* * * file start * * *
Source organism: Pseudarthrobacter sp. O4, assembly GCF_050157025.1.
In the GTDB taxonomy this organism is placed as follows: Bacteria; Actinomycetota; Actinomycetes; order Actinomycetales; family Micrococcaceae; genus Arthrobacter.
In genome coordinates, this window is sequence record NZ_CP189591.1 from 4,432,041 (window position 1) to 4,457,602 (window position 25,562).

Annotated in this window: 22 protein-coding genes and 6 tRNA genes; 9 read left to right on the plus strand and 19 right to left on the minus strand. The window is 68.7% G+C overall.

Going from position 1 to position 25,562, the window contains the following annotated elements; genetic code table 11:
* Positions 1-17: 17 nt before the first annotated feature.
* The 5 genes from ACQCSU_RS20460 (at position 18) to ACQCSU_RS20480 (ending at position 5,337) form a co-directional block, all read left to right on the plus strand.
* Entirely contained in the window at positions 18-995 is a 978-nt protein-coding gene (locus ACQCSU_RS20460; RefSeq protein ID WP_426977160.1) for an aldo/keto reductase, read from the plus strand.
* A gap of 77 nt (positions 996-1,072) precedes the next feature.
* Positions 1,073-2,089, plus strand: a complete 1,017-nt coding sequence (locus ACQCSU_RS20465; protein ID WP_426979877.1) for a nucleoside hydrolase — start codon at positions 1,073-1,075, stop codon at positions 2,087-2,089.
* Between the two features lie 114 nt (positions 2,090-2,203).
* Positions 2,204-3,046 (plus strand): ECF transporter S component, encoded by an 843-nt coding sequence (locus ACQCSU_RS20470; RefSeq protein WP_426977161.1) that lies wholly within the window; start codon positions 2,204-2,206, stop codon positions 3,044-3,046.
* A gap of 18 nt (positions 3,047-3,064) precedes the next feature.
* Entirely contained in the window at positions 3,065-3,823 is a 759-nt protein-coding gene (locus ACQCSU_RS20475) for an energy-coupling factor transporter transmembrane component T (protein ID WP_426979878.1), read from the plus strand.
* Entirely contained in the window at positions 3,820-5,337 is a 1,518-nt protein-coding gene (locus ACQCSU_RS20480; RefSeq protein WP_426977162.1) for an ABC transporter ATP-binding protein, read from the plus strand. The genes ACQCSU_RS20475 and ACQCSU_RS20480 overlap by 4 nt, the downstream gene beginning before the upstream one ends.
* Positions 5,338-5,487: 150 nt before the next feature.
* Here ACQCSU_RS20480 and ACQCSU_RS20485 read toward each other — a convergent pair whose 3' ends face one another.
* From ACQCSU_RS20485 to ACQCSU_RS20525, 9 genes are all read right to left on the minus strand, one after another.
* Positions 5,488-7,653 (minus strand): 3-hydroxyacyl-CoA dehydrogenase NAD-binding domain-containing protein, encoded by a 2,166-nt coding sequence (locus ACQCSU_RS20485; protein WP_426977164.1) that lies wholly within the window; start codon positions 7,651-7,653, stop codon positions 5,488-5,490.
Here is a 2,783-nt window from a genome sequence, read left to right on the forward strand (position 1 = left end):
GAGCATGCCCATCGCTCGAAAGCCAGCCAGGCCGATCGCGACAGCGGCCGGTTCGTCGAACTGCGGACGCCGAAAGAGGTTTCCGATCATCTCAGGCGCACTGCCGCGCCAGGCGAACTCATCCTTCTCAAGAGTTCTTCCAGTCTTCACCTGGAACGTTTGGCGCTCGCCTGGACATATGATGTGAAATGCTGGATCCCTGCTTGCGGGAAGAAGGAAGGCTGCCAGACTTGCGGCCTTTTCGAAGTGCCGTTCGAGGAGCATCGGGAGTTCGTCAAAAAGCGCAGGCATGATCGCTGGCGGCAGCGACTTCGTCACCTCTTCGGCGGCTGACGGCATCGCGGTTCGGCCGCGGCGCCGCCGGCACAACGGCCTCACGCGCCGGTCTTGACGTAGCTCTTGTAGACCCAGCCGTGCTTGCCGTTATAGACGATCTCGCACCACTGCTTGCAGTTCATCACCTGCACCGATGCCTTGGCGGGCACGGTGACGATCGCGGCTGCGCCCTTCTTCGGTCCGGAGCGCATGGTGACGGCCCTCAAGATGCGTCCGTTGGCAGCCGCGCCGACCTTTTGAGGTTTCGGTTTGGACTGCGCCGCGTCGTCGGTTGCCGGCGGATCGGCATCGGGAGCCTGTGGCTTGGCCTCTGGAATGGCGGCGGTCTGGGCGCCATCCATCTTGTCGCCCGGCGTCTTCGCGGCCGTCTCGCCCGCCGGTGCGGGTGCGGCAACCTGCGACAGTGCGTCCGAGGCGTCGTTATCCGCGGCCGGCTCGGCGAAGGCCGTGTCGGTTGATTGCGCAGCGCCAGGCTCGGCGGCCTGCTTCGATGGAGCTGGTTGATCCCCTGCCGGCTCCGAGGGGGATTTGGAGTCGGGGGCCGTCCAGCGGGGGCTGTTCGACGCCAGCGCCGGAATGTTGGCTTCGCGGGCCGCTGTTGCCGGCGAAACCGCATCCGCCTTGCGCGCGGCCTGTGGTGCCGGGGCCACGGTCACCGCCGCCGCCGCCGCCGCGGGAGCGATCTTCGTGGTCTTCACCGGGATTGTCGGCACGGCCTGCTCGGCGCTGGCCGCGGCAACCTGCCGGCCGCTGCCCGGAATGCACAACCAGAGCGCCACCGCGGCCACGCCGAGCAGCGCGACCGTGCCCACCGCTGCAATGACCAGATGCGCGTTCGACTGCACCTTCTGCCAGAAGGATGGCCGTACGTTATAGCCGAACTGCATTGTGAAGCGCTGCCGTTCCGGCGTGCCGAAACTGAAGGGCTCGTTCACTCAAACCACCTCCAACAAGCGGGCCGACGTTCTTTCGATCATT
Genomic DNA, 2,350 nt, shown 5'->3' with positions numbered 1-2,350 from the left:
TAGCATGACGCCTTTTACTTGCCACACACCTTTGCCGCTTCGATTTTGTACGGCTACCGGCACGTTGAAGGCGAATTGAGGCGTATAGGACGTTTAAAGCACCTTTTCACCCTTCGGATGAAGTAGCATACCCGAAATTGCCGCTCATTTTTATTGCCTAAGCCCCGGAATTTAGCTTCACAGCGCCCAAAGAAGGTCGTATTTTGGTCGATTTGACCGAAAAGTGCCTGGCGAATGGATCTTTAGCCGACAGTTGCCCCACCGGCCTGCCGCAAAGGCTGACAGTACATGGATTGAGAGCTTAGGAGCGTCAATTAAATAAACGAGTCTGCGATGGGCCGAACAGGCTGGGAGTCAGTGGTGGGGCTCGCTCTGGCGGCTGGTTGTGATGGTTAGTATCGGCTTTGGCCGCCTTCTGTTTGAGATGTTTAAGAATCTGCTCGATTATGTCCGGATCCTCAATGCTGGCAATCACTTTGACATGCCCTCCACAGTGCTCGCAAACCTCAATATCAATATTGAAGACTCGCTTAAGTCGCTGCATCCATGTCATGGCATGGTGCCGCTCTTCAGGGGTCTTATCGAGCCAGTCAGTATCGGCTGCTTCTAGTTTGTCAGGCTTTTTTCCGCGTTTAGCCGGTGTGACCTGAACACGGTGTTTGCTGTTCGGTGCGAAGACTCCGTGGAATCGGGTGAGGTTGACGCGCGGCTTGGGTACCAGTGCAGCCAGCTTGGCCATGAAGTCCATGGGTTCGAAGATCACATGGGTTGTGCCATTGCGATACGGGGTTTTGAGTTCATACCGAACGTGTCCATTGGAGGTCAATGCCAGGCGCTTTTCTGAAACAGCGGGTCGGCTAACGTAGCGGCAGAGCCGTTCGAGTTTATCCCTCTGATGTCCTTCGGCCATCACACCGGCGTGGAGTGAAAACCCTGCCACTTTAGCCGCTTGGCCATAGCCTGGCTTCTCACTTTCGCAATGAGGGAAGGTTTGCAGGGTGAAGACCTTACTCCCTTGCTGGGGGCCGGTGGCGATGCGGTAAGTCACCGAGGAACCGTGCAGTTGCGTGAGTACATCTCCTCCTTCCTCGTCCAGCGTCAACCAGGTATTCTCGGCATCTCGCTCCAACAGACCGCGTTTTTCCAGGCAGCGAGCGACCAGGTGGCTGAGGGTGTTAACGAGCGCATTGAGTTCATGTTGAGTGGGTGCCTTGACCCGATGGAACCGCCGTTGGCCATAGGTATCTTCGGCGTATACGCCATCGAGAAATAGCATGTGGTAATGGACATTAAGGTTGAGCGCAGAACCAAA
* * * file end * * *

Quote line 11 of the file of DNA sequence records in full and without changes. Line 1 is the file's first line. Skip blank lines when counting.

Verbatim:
* Between the two features lie 114 nt (positions 2,090-2,203).